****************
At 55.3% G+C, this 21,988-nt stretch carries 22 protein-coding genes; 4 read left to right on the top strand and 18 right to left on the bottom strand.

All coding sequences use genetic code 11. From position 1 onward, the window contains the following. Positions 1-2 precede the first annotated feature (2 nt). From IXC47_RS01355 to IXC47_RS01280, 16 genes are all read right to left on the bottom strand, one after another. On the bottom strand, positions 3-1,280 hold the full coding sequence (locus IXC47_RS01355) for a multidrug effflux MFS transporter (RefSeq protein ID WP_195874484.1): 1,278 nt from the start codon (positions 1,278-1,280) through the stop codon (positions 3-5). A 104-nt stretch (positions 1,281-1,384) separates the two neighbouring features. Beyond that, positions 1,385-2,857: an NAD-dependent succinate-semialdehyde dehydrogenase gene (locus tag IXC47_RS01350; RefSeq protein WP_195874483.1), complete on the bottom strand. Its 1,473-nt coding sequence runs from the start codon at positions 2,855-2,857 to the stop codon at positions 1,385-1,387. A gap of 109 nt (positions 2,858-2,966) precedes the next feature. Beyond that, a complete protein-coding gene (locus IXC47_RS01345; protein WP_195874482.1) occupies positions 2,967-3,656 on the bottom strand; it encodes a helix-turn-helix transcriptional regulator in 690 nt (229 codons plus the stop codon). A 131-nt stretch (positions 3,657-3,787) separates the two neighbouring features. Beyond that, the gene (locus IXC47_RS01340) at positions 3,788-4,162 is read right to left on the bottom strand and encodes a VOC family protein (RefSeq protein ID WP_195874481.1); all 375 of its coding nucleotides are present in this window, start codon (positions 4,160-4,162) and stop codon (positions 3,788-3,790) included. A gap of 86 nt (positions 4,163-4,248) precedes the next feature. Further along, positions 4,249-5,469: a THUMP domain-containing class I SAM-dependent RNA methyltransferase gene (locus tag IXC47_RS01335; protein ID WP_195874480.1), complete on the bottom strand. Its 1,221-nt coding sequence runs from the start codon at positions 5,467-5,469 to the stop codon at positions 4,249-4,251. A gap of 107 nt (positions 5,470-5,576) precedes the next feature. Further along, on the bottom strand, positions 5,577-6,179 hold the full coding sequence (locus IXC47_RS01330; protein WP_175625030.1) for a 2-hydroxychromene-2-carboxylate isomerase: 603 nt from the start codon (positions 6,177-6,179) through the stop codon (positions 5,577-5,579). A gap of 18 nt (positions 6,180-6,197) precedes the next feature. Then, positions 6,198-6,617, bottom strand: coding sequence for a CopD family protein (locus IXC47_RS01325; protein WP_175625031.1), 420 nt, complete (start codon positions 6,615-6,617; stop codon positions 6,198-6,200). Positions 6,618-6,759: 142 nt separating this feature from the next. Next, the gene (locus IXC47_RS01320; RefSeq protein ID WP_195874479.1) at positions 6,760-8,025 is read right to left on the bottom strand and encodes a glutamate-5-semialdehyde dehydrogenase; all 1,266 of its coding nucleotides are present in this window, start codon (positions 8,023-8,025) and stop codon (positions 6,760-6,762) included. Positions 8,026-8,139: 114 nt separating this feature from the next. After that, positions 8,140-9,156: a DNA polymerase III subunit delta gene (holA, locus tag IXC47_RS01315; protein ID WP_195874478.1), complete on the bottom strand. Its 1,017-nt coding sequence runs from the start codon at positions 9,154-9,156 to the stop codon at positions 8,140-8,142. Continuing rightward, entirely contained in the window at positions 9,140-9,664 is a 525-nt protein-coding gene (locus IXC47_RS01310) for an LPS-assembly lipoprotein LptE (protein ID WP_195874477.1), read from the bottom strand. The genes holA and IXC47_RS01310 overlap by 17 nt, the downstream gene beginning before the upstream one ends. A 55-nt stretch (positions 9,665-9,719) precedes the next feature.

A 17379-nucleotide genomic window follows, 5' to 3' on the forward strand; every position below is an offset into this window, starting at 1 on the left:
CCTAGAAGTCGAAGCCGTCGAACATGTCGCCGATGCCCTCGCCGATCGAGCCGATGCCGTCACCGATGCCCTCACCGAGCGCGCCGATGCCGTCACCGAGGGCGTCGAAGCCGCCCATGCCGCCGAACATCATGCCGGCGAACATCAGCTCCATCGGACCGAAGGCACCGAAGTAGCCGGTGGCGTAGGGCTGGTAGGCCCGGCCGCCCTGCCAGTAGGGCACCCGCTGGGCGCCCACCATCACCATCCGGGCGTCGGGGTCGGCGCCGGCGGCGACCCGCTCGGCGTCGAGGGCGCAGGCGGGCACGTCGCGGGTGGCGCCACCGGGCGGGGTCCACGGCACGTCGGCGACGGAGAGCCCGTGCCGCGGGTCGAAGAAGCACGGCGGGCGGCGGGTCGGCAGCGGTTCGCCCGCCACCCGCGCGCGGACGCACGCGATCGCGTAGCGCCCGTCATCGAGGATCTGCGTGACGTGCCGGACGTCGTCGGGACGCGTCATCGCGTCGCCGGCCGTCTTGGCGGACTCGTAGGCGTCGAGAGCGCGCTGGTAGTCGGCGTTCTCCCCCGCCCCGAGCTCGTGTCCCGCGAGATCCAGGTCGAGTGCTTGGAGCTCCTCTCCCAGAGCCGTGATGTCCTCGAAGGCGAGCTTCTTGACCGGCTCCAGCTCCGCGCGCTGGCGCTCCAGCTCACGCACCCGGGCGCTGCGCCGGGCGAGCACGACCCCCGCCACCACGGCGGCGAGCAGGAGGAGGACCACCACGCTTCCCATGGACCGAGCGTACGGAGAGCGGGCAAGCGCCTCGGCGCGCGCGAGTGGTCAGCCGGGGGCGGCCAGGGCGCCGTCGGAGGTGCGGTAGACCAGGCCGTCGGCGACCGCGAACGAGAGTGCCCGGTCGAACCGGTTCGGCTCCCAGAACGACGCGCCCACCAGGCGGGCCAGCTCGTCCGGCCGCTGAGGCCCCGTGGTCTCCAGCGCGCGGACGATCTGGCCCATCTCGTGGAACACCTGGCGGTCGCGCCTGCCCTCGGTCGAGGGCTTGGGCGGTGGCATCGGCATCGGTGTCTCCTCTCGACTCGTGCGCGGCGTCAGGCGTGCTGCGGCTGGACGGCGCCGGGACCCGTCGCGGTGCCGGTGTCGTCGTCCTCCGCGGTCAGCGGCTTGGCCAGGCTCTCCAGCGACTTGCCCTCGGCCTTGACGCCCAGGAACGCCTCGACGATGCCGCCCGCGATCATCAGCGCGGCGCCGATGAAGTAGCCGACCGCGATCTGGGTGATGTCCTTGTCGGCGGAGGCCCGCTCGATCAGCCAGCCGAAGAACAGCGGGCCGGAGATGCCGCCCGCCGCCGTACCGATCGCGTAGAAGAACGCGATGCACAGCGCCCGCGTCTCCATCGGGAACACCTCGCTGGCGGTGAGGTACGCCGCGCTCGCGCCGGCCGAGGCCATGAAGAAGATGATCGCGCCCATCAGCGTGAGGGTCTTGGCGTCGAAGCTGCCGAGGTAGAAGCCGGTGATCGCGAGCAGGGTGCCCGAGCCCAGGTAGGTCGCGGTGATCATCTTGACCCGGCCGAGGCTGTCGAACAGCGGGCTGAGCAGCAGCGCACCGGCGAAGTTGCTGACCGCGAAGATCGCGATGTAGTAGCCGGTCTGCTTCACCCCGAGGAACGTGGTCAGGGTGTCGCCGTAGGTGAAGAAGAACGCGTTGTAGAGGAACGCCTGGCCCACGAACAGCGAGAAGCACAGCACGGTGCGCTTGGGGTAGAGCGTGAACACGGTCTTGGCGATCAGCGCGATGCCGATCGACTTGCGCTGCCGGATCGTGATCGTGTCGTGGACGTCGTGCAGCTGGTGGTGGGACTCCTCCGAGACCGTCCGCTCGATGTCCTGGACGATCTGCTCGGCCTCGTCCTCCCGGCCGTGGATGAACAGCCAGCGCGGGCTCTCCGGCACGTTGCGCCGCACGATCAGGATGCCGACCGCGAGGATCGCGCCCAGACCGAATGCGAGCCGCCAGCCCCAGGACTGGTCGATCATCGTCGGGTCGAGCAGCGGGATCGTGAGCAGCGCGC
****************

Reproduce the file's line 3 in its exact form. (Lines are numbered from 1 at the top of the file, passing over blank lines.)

A 17379-nucleotide genomic window follows, 5' to 3' on the forward strand; every position below is an offset into this window, starting at 1 on the left: